Politics, controversy and tragedy all moulded into one at the Barbados Test in 1981. First there was doubt it would be played, England having been thrashed in Port of Spain and then banished from Guyana when Robin Jackman was expelled because of his long links with South Africa.
Surrey’s veteran seamer had originally been ignored for the tour, despite taking 121 first-class wickets the previous summer, only to be called up as a replacement for his injured former county colleague Bob Willis. After departing Guyana, England flew to Barbados while politicians decided if the tour could proceed and finally gave it the go-ahead.
Jackman’s debut at 35 saw him remove both Gordon Greenidge and Desmond Haynes in the course of claiming 3-65, returning to add centurion Clive Lloyd as West Indies were dismissed for 265 early on the second day. That proved to be a much better total when England were rushed out for 122 on the way to a massive 298-run defeat. All that was cast into the shadows, though, when England’s assistant manager and much-loved mentor Ken Barrington – Jackman’s old team-mate at The Oval and one of his country’s finest batsmen of the 20th century – died of a heart attack on the second night of the match.
1989-90: Stewart opens for first time
There were no Surrey players involved in the 1985-86 Test – England being hammered by an innings and 30 runs on the way to a 5-0 thrashing – but four years later Graham Gooch led an experimental side which was tipped to suffer the same fate. As it was, they pulled off a shock victory in the opening Test at Jamaica and might well have won but for a go-slow by the hosts in Trinidad. By the time the teams arrived at Kensington Oval, England were without Gooch and key bowler Angus Fraser through injury but hung on gamely into the final hour before Curtly Ambrose’s 8-45 finished them off. Alec Stewart was pushed up the order to replace Gooch, fighting knocks of 45 and 37 suggesting he could become accustomed to the role.
1993-94: Stewart’s glory match
Sport’s ability to defy expectation and even belief was stretched by England’s 298-run victory. They arrived having lost the first three Tests, the most galling being a week earlier at Trinidad where they were routed for 46. Sent in this time by Richie Richardson, the tourists saw Stewart and skipper Mike Atherton put on 171 for the first wicket, Surrey’s captain going on to score 131 on his 31st birthday in a final total of 355. West Indies’ tail wagged strongly enough to reduce the deficit to 41, despite Angus Fraser’s 8-75, and Stewart had much to do in the second innings when England slipped to 43-2. Relishing his return to the top of the order in the Caribbean, after a year keeping wicket, he batted eight hours for a splendid 143 and his record fifth wicket partnership of 150 with county colleague Graham Thorpe (84) ensured the hosts would chase 446. When they failed, ending a run of 12 successive wins on the ground, it was England’s first Test win in Barbados for almost six decades, ensuring a 3-1 series defeat did not hurt quite so much.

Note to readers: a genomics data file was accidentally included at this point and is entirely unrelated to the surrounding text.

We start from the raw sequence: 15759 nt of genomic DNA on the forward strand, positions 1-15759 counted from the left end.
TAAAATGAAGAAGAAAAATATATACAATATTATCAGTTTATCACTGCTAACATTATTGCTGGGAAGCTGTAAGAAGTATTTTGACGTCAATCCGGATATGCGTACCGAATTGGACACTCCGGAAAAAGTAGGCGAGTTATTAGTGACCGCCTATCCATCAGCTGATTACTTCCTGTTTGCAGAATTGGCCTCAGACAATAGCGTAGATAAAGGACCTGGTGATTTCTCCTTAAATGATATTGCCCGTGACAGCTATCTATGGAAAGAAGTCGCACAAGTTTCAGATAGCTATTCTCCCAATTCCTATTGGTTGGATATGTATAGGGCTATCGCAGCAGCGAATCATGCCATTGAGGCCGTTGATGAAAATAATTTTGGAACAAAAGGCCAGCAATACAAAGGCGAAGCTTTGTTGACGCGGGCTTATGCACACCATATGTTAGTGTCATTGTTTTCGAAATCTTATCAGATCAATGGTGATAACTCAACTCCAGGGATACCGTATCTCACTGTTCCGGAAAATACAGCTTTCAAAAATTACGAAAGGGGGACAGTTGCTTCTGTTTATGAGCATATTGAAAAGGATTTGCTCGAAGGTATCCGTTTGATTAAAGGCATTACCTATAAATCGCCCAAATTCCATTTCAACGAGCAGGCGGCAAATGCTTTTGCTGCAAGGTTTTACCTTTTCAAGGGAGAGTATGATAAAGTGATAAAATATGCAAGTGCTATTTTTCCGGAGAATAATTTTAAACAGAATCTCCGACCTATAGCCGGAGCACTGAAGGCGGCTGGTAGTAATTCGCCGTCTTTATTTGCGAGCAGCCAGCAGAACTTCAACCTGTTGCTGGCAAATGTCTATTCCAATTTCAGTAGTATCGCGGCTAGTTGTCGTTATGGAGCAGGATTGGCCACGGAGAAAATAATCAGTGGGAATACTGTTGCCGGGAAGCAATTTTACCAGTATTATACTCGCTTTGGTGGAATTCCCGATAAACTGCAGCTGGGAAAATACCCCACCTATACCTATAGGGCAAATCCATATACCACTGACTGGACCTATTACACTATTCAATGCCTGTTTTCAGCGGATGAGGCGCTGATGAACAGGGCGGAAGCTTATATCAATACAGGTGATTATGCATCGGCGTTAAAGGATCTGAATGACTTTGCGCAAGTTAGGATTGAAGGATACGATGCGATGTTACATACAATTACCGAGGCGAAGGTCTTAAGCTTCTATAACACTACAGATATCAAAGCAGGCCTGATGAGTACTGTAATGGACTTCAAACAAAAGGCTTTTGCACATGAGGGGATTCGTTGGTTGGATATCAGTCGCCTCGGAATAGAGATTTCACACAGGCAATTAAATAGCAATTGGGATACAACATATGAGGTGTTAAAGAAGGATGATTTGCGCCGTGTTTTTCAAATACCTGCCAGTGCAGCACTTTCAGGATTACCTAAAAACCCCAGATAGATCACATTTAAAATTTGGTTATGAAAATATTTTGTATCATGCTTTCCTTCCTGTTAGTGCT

1998: Thorpe relishes Ramprakash partnership
England arrived in 1998 trailing 2-1 and eyeing a series-levelling victory only to find themselves 53-4 with Alec Stewart and Mark Butcher among the casualties. It was Surrey team-mate Graham Thorpe who initiated the recovery, his 103 joining with Mark Ramprakash – a future county colleague – in a majestic partnership worth 208 only interrupted by Thorpe needing treatment for back trouble. Both scored their first centuries against West Indies and Ramprakash’s magnificent 154 was the fruition of a talent which had proved enigmatic over his previous 37 innings. England’s 403 was followed by them dismissing the hosts for 262 before Stewart (48), Butcher (26) and Thorpe (36no) extended the second innings to 233-3dec. Set 375, West Indies were 112-2 only for the fifth day to be washed out in a series they won 3-1.
2003-04: Thorpe’s on song again
All Graham Thorpe’s fighting qualities were in evidence when he scored a second century at the Kensington Oval in April 2004, proving instrumental to England’s eight-wicket triumph. Having dismissed West Indies for 224, Michael Vaughan’s side were in dire trouble at 33-3, the nuggety left-hander’s fighting 119 all out keeping them in the game and eked out a tiny lead of two. When Matthew Hoggard’s hat-trick helped to destroy West Indies for a second time, limping to 94 all out, England cruised to victory with Mark Butcher, having failed earlier on, hitting the winning runs as they won three out of four Tests.
2014-15: Jordan’s homecoming
Having rediscovered its shirt-front qualities in the previous series, Barbados proved a happier hunting round again for bowlers when England returned in 2015. Among the side was Chris Jordan, Surrey’s new T20 captain for the 2022 season, returning to the island of his birth although he had an uneventful match and has not appeared in Tests since. Alastair Cook’s 105 saw England make 257 but although the enjoyed a lead of 70, the tourists collapsed for 123 in the second innings and went down by five wickets to draw the series 1-1. Jordan had the compensation of a wicket in the second innings.
2018-19: England roasted by Roach
Kemar Roach clearly feels at home at an Oval – whether it’s Kensington or Kennington, where he is scheduled to return next month.
In his native Barbados, the speedster has a fine record which was boosted by his 5-17 in 2019, which sent England spiralling to 77 all out as they replied to 289. Roach set the tone by bowling Surrey captain Rory Burns – appearing alongside Sam Curran – and that massive lead was built upon by Jason Holder’s extraordinary 202no. Needing an impossible 628 over more than two days, England at least put up a better show with Burns making 84, Curran the last man out for 17 as the match was lost by 381 runs.